... The stone (and wood) age might have gone on forever if the surface of the Earth had not been blasted into metals and by metals from the skies. If this is a fact, then mankind would be historically as well as psychologically blessed by the gods. Fountains and springs of water erupted, too, in many places, even where the pre-existing waters had been diverted or buried, so that the gods could be said to have first removed good things and then relented and given them back. The gods, sang Homer, were the givers of all good things. Jupiter took away fire to punish mankind; the god-hero Prometheus stole it and gave it back to man; Zeus enchained and tortured Prometheus eternally for his gift. But the fire remained. We have spoken largely of displacement, identification, projection, and aggression heretofore. Alongside these mechanisms moves habit, the human's answer to the blunting of instinctive behavior during the creation of self-awareness. Outstanding in human behavior is the voluntary and unconsciously motivated repetition of actions in every sphere of life. ...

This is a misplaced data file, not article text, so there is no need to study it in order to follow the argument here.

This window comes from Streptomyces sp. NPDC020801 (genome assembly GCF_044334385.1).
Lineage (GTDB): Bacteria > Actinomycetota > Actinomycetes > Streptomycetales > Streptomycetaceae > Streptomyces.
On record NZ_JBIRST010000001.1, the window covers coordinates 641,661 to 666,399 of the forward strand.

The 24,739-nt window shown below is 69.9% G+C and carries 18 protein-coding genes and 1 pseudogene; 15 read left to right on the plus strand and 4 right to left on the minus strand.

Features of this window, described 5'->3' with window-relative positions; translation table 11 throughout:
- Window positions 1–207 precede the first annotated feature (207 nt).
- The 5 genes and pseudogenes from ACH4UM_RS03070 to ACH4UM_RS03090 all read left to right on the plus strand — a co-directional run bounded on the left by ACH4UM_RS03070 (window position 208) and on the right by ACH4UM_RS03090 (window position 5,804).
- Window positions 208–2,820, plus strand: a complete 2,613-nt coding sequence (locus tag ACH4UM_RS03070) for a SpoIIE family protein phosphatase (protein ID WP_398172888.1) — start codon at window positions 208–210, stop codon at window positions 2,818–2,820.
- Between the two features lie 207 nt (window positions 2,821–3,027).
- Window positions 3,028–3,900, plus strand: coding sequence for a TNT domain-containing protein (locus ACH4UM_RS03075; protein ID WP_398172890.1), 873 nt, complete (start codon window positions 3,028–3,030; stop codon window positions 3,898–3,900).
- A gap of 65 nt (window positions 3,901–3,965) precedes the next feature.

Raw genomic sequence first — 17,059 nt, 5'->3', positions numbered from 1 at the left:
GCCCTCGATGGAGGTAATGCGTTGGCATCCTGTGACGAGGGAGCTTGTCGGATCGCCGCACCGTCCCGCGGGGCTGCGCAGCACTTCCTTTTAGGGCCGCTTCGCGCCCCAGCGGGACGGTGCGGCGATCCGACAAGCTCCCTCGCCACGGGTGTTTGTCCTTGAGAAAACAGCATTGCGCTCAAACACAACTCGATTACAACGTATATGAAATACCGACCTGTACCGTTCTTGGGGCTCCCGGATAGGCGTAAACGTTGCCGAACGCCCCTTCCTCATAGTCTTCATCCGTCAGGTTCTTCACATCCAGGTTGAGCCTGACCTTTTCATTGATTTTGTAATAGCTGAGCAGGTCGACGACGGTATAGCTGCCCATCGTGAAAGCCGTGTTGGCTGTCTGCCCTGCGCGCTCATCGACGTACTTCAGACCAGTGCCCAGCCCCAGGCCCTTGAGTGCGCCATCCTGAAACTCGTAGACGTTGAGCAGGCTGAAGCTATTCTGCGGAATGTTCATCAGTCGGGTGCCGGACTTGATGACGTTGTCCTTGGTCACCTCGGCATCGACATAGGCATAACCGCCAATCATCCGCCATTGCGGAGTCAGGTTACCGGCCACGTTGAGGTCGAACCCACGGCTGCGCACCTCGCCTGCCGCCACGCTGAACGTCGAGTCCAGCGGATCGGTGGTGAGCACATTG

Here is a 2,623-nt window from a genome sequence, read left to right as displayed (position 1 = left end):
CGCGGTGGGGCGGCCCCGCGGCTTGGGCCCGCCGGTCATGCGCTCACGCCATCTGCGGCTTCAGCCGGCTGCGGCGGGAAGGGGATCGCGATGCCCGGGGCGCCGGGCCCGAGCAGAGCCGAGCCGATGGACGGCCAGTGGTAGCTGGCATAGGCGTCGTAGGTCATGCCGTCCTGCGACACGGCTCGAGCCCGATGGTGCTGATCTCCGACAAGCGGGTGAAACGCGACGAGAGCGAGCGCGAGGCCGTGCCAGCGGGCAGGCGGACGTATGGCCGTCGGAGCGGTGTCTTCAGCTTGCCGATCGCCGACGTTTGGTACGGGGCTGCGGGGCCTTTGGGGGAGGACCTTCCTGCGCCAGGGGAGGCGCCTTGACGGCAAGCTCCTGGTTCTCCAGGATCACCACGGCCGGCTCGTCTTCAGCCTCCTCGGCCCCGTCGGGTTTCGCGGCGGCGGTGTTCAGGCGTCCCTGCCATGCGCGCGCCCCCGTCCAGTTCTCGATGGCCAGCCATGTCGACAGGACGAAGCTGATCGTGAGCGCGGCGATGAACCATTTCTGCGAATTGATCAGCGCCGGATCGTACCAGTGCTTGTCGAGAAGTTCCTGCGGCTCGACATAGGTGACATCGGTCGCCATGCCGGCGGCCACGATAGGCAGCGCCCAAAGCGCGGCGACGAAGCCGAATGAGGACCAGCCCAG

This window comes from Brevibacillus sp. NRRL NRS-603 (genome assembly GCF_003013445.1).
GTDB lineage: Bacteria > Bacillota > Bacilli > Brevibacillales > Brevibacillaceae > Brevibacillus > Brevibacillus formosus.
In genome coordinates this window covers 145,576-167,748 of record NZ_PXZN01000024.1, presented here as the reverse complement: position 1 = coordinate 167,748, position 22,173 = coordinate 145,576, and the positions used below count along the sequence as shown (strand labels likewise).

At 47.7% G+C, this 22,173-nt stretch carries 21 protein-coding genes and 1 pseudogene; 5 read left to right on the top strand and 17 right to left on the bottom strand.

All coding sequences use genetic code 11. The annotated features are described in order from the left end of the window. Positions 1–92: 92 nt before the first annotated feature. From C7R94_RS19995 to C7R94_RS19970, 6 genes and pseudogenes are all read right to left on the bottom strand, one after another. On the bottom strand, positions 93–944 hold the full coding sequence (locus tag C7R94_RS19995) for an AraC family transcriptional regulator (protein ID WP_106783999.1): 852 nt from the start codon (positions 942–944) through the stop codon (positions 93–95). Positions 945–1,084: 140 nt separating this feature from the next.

Terms matched: 1  -  Score: 4  -  03 Apr 2004  -  36k  -  URL: http://www.quantavolution.org/vol_10/devine_succession_p1_07.htm
286. The Oracle of Cadmus [Catastrophism & Ancient History Journal $]